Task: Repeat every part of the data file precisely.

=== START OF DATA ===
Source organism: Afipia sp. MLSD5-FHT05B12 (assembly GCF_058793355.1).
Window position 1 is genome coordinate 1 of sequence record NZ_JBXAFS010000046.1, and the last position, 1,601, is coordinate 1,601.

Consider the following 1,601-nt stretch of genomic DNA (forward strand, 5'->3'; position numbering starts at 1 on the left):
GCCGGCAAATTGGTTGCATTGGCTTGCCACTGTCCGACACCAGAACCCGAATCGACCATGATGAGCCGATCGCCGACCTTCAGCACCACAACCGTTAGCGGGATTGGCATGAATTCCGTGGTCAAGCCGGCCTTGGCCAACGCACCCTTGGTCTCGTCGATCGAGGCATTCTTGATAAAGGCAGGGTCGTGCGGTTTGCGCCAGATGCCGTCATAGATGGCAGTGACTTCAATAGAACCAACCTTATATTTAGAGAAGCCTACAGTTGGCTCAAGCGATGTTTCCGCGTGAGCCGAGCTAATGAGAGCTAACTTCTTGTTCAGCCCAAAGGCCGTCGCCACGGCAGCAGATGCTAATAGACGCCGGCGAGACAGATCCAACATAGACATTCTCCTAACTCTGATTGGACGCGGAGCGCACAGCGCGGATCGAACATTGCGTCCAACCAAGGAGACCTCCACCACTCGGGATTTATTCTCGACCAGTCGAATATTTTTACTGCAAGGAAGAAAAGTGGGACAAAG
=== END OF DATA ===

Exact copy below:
Source organism: Afipia sp. MLSD5-FHT05B12 (assembly GCF_058793355.1).
Window position 1 is genome coordinate 1 of sequence record NZ_JBXAFS010000046.1, and the last position, 1,601, is coordinate 1,601.

Consider the following 1,601-nt stretch of genomic DNA (forward strand, 5'->3'; position numbering starts at 1 on the left):
GCCGGCAAATTGGTTGCATTGGCTTGCCACTGTCCGACACCAGAACCCGAATCGACCATGATGAGCCGATCGCCGACCTTCAGCACCACAACCGTTAGCGGGATTGGCATGAATTCCGTGGTCAAGCCGGCCTTGGCCAACGCACCCTTGGTCTCGTCGATCGAGGCATTCTTGATAAAGGCAGGGTCGTGCGGTTTGCGCCAGATGCCGTCATAGATGGCAGTGACTTCAATAGAACCAACCTTATATTTAGAGAAGCCTACAGTTGGCTCAAGCGATGTTTCCGCGTGAGCCGAGCTAATGAGAGCTAACTTCTTGTTCAGCCCAAAGGCCGTCGCCACGGCAGCAGATGCTAATAGACGCCGGCGAGACAGATCCAACATAGACATTCTCCTAACTCTGATTGGACGCGGAGCGCACAGCGCGGATCGAACATTGCGTCCAACCAAGGAGACCTCCACCACTCGGGATTTATTCTCGACCAGTCGAATATTTTTACTGCAAGGAAGAAAAGTGGGACAAAG